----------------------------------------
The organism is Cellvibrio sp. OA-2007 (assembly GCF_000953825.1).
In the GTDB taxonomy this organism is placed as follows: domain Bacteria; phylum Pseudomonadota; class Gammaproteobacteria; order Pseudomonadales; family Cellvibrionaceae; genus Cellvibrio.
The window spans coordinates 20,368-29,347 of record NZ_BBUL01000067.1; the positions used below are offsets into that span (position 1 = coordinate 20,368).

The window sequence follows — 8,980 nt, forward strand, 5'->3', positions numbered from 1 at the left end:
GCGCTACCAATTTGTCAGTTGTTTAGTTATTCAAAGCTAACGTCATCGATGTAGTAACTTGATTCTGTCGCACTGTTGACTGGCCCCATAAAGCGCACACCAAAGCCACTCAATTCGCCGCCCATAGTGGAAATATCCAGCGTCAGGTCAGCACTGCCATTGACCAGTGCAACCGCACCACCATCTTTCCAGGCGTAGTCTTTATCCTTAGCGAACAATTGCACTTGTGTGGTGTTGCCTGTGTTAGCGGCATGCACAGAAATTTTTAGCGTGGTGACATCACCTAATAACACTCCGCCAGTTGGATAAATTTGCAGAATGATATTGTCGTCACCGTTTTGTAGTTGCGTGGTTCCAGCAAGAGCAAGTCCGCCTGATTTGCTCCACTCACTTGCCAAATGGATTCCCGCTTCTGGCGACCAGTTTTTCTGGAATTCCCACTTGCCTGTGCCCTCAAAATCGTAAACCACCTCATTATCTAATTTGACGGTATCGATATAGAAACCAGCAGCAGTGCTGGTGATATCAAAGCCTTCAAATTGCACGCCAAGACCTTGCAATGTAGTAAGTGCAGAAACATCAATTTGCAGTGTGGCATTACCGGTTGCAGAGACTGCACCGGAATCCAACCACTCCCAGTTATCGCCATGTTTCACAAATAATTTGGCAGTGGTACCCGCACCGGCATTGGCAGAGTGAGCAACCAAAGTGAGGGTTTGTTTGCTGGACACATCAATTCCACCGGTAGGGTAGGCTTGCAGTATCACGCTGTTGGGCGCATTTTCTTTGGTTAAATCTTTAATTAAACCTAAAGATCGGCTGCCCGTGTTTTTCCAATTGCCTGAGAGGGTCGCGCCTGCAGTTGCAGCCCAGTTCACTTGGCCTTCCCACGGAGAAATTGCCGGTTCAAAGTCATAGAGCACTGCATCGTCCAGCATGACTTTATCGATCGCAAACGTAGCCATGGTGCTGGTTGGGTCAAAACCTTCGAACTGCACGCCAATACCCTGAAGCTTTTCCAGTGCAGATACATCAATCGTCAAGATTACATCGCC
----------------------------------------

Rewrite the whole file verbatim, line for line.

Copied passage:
The organism is Cellvibrio sp. OA-2007 (assembly GCF_000953825.1).
In the GTDB taxonomy this organism is placed as follows: domain Bacteria; phylum Pseudomonadota; class Gammaproteobacteria; order Pseudomonadales; family Cellvibrionaceae; genus Cellvibrio.
The window spans coordinates 20,368-29,347 of record NZ_BBUL01000067.1; the positions used below are offsets into that span (position 1 = coordinate 20,368).

The window sequence follows — 8,980 nt, forward strand, 5'->3', positions numbered from 1 at the left end:
GCGCTACCAATTTGTCAGTTGTTTAGTTATTCAAAGCTAACGTCATCGATGTAGTAACTTGATTCTGTCGCACTGTTGACTGGCCCCATAAAGCGCACACCAAAGCCACTCAATTCGCCGCCCATAGTGGAAATATCCAGCGTCAGGTCAGCACTGCCATTGACCAGTGCAACCGCACCACCATCTTTCCAGGCGTAGTCTTTATCCTTAGCGAACAATTGCACTTGTGTGGTGTTGCCTGTGTTAGCGGCATGCACAGAAATTTTTAGCGTGGTGACATCACCTAATAACACTCCGCCAGTTGGATAAATTTGCAGAATGATATTGTCGTCACCGTTTTGTAGTTGCGTGGTTCCAGCAAGAGCAAGTCCGCCTGATTTGCTCCACTCACTTGCCAAATGGATTCCCGCTTCTGGCGACCAGTTTTTCTGGAATTCCCACTTGCCTGTGCCCTCAAAATCGTAAACCACCTCATTATCTAATTTGACGGTATCGATATAGAAACCAGCAGCAGTGCTGGTGATATCAAAGCCTTCAAATTGCACGCCAAGACCTTGCAATGTAGTAAGTGCAGAAACATCAATTTGCAGTGTGGCATTACCGGTTGCAGAGACTGCACCGGAATCCAACCACTCCCAGTTATCGCCATGTTTCACAAATAATTTGGCAGTGGTACCCGCACCGGCATTGGCAGAGTGAGCAACCAAAGTGAGGGTTTGTTTGCTGGACACATCAATTCCACCGGTAGGGTAGGCTTGCAGTATCACGCTGTTGGGCGCATTTTCTTTGGTTAAATCTTTAATTAAACCTAAAGATCGGCTGCCCGTGTTTTTCCAATTGCCTGAGAGGGTCGCGCCTGCAGTTGCAGCCCAGTTCACTTGGCCTTCCCACGGAGAAATTGCCGGTTCAAAGTCATAGAGCACTGCATCGTCCAGCATGACTTTATCGATCGCAAACGTAGCCATGGTGCTGGTTGGGTCAAAACCTTCGAACTGCACGCCAATACCCTGAAGCTTTTCCAGTGCAGATACATCAATCGTCAAGATTACATCGCC